The alert level on Bali’s Mt. Agung volcano has been raised and trekkers are advised not to get too close to the crater.
The Karangasem Regional Disaster Mitigation Agency (BPBD) said on Thursday that the alert has gone up from normal (level 1) to vigilance (level 2) for Bali’s highest peak, which stands 3,142 meters above sea level.
Meanwhile,Karangasem BPBD chief Ida Bagus Ketut Arimbawa is appealing to trekkers to keep a “safe” distance of 2.5 kilometers from the volcano’s crater.
The warning follows the release of a video on Facebook showing Mt. Agung rumbling, that has now gone viral. Agung has apparently been rumbling like so for the past month, but trekkers had been summiting the volcano as usual up through Thursday.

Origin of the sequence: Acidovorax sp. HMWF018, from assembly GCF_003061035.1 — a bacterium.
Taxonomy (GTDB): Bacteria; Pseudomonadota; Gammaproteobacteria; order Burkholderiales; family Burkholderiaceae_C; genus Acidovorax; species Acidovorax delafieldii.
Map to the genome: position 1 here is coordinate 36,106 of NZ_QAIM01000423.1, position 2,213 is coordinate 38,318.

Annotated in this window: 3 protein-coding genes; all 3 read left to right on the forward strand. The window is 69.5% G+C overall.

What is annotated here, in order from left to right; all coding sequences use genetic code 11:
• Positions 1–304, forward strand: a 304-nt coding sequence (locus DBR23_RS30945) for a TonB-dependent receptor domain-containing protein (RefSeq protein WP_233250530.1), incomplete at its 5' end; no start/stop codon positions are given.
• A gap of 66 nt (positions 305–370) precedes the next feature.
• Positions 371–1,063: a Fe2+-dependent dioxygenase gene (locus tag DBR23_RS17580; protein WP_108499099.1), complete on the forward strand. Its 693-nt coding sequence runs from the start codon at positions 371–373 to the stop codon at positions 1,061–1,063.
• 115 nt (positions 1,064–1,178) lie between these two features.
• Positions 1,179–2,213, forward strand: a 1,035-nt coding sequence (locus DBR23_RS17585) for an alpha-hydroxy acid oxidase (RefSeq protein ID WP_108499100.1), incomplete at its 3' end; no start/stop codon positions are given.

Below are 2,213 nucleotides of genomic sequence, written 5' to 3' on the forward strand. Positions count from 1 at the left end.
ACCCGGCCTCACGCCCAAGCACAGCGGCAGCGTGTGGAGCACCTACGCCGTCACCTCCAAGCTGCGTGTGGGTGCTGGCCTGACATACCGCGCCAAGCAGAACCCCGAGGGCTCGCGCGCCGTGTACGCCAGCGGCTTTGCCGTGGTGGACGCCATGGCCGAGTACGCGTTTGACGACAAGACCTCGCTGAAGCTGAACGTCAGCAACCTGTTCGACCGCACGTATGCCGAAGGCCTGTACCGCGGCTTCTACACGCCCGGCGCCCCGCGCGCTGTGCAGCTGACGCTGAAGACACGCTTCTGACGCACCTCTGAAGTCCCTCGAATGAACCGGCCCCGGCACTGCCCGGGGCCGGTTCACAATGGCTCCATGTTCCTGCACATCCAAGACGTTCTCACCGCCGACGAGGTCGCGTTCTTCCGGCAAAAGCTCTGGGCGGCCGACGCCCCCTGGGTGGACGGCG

Arimbawa said it’s no time for panic, but he does ask that residents and visitors remain vigilant. The volcano is under close monitoring for any changes in activity, he said.
Agung’s last eruption, which killed about 1,000 people, was in 1963. Agung’s activity history is not well known, but historical records of Agung eruptions first appear in 1808.
The volcano sits in Bali’s Karangasem regency, which is about 840 square kilometers, with a population of 408,000.
A circular publicizing the change in alert status will be going out to surrounding local communities, said Arimbawa.